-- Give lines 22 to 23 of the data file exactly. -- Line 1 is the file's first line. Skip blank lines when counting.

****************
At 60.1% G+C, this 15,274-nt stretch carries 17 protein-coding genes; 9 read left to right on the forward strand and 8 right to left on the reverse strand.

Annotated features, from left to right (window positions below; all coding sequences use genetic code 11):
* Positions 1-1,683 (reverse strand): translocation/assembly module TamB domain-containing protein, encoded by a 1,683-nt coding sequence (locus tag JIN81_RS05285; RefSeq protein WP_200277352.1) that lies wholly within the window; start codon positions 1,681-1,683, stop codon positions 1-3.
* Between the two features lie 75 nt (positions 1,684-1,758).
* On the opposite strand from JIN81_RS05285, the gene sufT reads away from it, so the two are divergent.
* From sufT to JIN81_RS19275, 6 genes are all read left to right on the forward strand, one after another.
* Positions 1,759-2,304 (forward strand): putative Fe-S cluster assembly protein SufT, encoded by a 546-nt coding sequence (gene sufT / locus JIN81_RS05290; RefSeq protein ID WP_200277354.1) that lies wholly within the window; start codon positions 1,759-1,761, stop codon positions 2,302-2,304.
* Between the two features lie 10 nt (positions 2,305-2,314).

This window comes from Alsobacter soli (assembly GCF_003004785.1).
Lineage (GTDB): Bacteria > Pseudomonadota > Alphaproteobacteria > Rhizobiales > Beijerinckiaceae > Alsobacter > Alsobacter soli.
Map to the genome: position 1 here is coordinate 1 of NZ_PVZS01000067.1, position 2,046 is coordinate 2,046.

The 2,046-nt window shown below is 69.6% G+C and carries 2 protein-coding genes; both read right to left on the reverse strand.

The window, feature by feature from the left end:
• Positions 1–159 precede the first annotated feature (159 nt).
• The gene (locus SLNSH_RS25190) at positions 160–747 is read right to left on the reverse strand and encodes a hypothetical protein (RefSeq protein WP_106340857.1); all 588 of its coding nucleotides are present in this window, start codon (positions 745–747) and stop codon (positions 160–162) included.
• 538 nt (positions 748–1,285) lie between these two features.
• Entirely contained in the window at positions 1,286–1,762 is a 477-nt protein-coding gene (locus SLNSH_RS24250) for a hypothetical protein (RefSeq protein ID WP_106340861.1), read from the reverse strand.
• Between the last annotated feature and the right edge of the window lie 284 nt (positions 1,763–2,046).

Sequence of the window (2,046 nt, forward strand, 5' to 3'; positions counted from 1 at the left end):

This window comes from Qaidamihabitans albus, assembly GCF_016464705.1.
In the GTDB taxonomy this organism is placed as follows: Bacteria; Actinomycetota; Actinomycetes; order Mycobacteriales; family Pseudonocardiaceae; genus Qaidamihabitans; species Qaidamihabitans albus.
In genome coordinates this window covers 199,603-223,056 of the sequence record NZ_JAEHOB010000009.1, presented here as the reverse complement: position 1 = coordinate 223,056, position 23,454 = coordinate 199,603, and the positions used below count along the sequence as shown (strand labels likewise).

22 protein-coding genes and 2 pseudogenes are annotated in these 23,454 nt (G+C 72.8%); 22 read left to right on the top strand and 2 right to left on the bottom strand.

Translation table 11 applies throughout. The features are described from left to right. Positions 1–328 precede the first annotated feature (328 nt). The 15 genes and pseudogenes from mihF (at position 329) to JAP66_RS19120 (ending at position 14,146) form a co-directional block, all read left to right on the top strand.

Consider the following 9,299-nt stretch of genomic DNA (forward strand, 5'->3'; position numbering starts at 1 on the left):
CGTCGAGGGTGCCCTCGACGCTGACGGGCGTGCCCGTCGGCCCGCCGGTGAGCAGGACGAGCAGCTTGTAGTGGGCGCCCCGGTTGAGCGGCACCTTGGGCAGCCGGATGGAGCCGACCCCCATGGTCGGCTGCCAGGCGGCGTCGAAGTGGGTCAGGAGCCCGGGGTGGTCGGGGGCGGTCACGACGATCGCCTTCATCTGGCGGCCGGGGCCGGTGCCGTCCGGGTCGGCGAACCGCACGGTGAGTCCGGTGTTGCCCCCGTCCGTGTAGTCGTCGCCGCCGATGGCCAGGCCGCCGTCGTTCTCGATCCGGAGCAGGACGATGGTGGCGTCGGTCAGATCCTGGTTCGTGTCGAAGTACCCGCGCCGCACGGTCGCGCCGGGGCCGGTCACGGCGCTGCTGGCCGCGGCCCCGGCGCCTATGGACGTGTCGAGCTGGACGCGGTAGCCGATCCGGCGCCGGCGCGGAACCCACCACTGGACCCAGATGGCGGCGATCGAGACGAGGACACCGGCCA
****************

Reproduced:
In genome coordinates this window covers 199,603-223,056 of the sequence record NZ_JAEHOB010000009.1, presented here as the reverse complement: position 1 = coordinate 223,056, position 23,454 = coordinate 199,603, and the positions used below count along the sequence as shown (strand labels likewise).

22 protein-coding genes and 2 pseudogenes are annotated in these 23,454 nt (G+C 72.8%); 22 read left to right on the top strand and 2 right to left on the bottom strand.